Twisting group stories

I’ve talked a bit about my period 5 class, which often drives the lesson on its own. The other day the kids really wanted to tell their own stories. Since we started that about fifteen minutes before the end of the period, we left six or seven stories to today. It only took a few minutes per group to tell their stories, and while I asked them to tell the story twice so that I could type it, there was still time–I forgot about my cute little kindergarten day activity sitting on a back table, all ready to go–also, the wrestlers, the skiers, volleyball kids and the riflery team are traveling and many of the rest of the kids are in a musical, so it was more of a freaky Friday than Friday usually is.

Coming to the point, here’s what we did: each group grabbed another group’s storyboard and told a new story based on the drawings. They could keep as many aspects of the original story as they wanted, but they could also change it (and some made dramatic changes!) as long as the drawings still fit.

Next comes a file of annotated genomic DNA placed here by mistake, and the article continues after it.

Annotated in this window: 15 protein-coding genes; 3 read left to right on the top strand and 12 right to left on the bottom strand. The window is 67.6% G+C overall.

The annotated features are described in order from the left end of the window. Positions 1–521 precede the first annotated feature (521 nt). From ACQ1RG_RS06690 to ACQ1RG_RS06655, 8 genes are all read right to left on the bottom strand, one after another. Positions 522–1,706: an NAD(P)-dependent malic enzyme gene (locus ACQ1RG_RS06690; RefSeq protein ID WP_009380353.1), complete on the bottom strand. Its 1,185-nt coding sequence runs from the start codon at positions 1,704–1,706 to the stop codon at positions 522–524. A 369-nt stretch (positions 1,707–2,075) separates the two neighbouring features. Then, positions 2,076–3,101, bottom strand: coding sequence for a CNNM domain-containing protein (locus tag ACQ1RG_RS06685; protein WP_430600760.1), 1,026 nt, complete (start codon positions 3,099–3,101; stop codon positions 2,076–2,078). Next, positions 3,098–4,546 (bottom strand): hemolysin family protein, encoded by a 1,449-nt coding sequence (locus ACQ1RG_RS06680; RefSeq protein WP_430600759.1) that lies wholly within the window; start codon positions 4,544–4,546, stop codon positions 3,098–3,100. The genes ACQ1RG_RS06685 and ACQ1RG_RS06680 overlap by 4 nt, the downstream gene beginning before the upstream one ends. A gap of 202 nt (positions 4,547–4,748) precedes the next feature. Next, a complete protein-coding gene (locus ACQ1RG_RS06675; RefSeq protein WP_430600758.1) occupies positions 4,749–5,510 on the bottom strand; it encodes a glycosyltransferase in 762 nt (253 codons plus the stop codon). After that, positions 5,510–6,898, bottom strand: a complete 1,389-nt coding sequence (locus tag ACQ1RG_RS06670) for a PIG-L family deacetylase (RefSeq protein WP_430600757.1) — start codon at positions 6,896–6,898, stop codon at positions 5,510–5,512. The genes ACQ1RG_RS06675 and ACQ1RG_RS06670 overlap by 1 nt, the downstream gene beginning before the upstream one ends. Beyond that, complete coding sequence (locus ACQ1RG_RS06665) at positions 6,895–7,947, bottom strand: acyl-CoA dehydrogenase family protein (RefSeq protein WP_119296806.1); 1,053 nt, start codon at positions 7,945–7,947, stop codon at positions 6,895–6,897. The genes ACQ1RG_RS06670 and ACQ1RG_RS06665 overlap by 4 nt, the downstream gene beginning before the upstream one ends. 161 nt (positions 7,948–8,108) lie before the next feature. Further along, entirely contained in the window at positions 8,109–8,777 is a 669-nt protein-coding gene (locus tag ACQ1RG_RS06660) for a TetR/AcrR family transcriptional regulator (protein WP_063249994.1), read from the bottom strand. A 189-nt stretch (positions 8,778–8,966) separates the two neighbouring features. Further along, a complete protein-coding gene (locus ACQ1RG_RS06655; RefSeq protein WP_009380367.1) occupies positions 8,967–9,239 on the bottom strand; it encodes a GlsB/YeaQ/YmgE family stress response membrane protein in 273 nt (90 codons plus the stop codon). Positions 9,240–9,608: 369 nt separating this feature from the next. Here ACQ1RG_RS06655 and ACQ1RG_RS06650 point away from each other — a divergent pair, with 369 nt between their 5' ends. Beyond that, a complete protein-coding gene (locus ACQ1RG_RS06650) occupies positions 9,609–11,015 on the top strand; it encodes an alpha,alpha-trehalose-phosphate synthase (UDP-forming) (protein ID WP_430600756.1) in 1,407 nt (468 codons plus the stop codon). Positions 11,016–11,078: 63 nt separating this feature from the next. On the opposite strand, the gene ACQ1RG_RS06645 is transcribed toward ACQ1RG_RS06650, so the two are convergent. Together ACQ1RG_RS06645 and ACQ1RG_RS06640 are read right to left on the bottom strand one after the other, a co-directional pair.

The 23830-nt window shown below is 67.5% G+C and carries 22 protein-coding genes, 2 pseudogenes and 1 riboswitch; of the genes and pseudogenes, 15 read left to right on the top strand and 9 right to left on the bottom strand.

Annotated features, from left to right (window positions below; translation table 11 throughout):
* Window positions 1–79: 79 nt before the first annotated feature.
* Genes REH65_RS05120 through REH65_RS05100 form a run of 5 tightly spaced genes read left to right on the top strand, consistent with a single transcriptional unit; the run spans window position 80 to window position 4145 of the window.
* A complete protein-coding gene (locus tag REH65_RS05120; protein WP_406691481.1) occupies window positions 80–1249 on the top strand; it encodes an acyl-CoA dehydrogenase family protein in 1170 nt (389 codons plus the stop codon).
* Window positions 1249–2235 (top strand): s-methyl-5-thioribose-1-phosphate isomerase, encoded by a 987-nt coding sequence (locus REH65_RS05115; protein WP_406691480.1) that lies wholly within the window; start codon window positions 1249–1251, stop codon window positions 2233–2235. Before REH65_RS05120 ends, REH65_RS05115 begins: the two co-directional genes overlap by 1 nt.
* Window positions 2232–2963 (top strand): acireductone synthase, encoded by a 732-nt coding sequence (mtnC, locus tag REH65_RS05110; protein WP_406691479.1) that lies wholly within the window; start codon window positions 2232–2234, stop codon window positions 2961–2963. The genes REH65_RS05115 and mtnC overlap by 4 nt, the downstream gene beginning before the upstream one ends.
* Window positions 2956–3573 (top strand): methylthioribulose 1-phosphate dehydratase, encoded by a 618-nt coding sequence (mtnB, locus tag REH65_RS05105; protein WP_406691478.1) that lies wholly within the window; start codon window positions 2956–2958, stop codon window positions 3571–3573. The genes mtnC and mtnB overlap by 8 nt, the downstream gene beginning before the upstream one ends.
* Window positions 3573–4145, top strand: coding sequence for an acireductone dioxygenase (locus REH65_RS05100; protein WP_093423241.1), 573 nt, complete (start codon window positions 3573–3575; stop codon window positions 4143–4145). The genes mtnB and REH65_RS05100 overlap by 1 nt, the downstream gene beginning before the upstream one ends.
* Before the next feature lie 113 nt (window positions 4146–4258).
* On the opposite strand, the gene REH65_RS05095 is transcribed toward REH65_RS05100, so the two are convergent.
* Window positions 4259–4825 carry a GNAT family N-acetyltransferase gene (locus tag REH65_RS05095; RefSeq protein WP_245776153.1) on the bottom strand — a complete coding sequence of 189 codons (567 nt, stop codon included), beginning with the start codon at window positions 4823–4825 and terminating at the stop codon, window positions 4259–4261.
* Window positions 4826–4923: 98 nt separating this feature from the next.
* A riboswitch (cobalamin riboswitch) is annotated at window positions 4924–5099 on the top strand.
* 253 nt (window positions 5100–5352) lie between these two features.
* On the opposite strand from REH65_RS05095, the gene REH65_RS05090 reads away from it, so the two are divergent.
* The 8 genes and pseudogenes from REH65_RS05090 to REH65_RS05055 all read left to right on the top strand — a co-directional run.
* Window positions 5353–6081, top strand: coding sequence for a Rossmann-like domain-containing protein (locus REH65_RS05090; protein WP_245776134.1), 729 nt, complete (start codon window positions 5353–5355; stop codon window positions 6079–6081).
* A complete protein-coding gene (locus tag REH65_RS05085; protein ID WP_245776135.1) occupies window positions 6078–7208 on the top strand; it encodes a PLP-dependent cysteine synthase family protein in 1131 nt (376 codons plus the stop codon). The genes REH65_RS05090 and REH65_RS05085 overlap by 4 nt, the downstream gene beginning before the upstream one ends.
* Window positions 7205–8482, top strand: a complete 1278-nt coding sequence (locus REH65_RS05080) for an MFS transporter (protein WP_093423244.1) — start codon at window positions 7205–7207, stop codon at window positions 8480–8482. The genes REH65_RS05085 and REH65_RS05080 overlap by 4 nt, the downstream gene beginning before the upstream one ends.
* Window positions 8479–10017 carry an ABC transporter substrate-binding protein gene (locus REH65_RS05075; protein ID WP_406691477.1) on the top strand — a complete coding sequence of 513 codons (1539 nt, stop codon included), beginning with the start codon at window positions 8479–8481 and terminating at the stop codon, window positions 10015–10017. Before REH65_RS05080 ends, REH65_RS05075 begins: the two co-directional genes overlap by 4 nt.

2 responses to “Twisting group stories

  1. Could you expand on the “storyboard” reference? Is this a six-picture story that was generated in conjunction with a story?


  2. Ah! I left off the fact that the kids drew on our mini whiteboards. Usually I make them erase the pictures the moment they’ve finished telling the story (unless it’s a really good drawing) but this time I was thinking that I’d like them to add some details.

    This was really just another run of the sub plan, except that the kids generated it instead of me. I put three structures (that they had been weak on in a quiz) on the board, and they used those in stories that they had ten minutes to develop and illustrate on whiteboards.


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